Learn how to enjoy where you are on the way to where you're going.
- Joyce Meyer
If it was just me in my apartment, I would put off turning on the air conditioner as long as I could. I’d rather open the windows for cross ventilation, breathe fresh (if warm) air and avoid the huge electric bill. Besides, I’m in the office during the heat of the day.
But my dog, Winky, has a thick coat and when the temperature shot up into the 80s last week I came home one night to find her lying flat on the wood floor (cooler than the rug, the couch and both of her beds) panting. Time to turn on the AC.
First I had to clean the filter, though. I opened the front grill of the AC unit and slid the filter out. So much dust had collected on the mesh, it looked like someone had covered the thing with gray fleece. Nasty!
I brushed off as much dust as I could with a cloth, then washed the filter in soapy water. It took a while and a fair amount of scrubbing to get all the grime off. But getting clean, cool air flowing in my apartment was worth it. Winky agreed (she immediately parked herself on the rug in front of the AC).
I couldn’t help but think of how we sometimes let our minds get clogged with resentment, hurt, anger, jealousy, negativity. Emotional debris that keeps us from filtering our experiences properly, from thinking clearly. And from thinking positive.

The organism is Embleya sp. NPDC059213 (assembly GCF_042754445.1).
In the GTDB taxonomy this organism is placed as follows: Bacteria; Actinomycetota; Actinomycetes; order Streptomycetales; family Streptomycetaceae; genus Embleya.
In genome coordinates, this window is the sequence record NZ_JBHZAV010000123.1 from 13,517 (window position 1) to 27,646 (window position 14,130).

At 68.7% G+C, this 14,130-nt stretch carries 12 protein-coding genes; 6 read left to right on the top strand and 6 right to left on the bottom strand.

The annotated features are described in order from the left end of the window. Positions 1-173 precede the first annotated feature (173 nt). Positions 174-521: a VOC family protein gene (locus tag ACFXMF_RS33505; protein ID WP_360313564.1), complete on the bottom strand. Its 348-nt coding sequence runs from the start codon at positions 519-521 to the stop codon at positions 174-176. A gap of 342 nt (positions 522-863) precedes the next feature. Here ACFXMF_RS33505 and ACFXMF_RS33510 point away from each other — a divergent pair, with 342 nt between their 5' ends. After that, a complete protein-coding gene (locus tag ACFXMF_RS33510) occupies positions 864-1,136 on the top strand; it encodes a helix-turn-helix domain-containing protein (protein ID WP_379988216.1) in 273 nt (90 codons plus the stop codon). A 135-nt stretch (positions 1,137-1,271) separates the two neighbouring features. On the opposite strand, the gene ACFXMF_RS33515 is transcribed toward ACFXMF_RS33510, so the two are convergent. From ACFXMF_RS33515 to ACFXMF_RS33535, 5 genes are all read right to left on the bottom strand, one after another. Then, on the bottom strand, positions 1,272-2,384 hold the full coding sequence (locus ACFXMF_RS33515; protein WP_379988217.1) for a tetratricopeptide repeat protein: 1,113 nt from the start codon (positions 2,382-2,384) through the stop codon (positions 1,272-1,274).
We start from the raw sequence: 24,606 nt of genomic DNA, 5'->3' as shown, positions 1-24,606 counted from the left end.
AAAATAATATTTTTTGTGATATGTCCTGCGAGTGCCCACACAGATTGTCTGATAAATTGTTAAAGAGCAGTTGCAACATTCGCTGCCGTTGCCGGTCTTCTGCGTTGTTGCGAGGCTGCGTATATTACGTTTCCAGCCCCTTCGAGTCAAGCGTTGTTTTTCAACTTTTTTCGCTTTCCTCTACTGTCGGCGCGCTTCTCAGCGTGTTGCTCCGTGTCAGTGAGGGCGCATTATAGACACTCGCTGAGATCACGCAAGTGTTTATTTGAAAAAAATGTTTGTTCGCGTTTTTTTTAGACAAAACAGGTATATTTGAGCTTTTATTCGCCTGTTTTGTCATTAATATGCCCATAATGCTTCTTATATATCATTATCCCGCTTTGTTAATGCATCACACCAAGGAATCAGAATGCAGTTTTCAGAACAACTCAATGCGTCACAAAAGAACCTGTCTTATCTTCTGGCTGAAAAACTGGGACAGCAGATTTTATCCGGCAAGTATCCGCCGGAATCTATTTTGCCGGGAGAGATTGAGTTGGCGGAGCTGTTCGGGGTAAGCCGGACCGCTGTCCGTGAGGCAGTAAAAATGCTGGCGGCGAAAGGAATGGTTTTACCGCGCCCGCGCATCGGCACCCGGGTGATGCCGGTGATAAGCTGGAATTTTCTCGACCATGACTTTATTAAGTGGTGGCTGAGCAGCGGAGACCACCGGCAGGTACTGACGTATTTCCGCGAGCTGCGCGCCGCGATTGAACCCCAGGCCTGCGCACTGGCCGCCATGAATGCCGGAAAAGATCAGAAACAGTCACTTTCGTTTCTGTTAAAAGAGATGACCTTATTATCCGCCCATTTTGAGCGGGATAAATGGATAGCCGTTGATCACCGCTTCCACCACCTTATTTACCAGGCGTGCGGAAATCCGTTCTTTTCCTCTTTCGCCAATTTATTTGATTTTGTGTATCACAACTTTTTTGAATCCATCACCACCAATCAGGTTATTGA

The U.S. Department of Energy recommends that you clean air conditioner filters every month or two during cooling season. Well, I have a recommendation for all seasons from the Department of Positive Energy: Every few months, make a conscious effort to clear your mind of negativity. Resentment, hurt, anger, jealousy, whatever... let it all go. And let the refreshing air of a positive attitude flow in. It’ll be worth it.
Amy Wong is the executive editor of Guideposts and was a founding editor of Positive Thinking. She lives in New York City with her adopted dog, Winky, a natural-born positive thinker who believes that everyone has a treat for her and every day is the best day of her life. Amy hopes to be that optimistic someday (she’s working on it!).